Discovered by David Notton, conservationist for the Natural History Museum last week, the bee is unlikely to become widespread in Britain. “It’s at the limit of its temperature range here, and is restricted by its reliance on pollen from a specific plant called Viper’s Bugloss,” explains Notton. “But it’s a great example of how important urban green spaces are for giving pollinators a home and that putting bee nesting boxes in gardens and parks can help support pollinators too.”
There are over 270 species of bee in Britain. Around 80 species can be found in Greenwich Peninsula Ecology Park in the former gasworks site on Greenwich Peninsula, with about 10% of these being at some degree of risk.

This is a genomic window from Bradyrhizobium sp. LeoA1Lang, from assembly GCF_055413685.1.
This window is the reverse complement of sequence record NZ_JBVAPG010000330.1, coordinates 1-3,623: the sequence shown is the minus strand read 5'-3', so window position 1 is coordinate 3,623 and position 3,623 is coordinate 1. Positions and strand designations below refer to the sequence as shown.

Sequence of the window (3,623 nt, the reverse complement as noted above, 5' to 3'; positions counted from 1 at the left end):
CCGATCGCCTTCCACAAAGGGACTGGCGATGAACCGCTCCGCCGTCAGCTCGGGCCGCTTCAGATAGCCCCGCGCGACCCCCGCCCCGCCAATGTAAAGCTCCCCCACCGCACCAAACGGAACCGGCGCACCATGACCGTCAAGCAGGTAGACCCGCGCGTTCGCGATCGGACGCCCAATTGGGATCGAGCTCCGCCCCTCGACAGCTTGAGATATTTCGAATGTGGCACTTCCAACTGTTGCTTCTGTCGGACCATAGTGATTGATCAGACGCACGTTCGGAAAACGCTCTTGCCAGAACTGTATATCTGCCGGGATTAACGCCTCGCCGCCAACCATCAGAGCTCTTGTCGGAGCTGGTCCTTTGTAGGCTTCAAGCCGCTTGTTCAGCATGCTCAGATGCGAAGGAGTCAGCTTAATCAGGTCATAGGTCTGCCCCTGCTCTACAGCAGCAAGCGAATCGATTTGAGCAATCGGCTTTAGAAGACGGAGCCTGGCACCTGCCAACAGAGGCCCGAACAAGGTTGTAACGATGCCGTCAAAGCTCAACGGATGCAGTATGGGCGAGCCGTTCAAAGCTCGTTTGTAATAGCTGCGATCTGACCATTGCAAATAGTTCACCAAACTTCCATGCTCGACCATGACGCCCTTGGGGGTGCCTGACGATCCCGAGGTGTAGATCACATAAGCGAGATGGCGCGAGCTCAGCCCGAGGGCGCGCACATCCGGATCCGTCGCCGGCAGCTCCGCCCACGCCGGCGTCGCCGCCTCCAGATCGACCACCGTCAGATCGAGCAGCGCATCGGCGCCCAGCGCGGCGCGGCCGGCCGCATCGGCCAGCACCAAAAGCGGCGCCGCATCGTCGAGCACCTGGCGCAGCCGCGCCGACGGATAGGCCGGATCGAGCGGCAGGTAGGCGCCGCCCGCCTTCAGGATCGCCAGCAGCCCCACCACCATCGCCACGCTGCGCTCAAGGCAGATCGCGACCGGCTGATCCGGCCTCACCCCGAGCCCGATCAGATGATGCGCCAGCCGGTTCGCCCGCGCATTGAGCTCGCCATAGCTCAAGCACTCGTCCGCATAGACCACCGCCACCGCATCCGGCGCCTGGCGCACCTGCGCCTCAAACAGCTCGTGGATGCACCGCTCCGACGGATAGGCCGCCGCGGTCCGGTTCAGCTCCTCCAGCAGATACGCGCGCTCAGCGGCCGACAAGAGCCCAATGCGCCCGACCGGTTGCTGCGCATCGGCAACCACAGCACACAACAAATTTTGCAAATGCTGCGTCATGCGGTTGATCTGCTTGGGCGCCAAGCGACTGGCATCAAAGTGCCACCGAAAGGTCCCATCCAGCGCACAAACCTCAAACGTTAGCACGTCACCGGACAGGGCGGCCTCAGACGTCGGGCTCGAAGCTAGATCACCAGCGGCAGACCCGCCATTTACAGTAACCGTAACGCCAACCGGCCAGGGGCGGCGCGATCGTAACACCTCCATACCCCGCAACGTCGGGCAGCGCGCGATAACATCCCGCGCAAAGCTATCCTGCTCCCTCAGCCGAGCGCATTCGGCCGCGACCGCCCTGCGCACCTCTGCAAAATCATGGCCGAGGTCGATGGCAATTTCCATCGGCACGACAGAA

The bee lives on its own rather than in a colony and makes its nest in hollow stems or holes in wood, capped with mud. Hole-nesting bees such as these sometimes get moved around when they nest in cavities in freight or vehicles. Given its living habits the discoverers have proposed a common name: Viper’s Bugloss Mason Bee Hoplitis adunca.
According to Notton, the picture is mixed for bees in Britain: “Some bee species are doing ok, while others are struggling, with habitat change, climate change and pesticides all impacting the environment.”